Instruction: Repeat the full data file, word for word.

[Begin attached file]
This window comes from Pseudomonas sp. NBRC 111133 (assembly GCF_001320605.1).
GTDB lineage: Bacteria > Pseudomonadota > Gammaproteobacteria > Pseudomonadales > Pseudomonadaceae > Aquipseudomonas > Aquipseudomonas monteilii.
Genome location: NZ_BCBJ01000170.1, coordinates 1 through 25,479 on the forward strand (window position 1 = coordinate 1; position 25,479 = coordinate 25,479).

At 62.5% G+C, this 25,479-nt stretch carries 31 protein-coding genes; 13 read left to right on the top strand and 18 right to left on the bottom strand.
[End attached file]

This window comes from Pseudomonas sp. NBRC 111133 (assembly GCF_001320605.1).
GTDB lineage: Bacteria > Pseudomonadota > Gammaproteobacteria > Pseudomonadales > Pseudomonadaceae > Aquipseudomonas > Aquipseudomonas monteilii.
Genome location: NZ_BCBJ01000170.1, coordinates 1 through 25,479 on the forward strand (window position 1 = coordinate 1; position 25,479 = coordinate 25,479).

At 62.5% G+C, this 25,479-nt stretch carries 31 protein-coding genes; 13 read left to right on the top strand and 18 right to left on the bottom strand.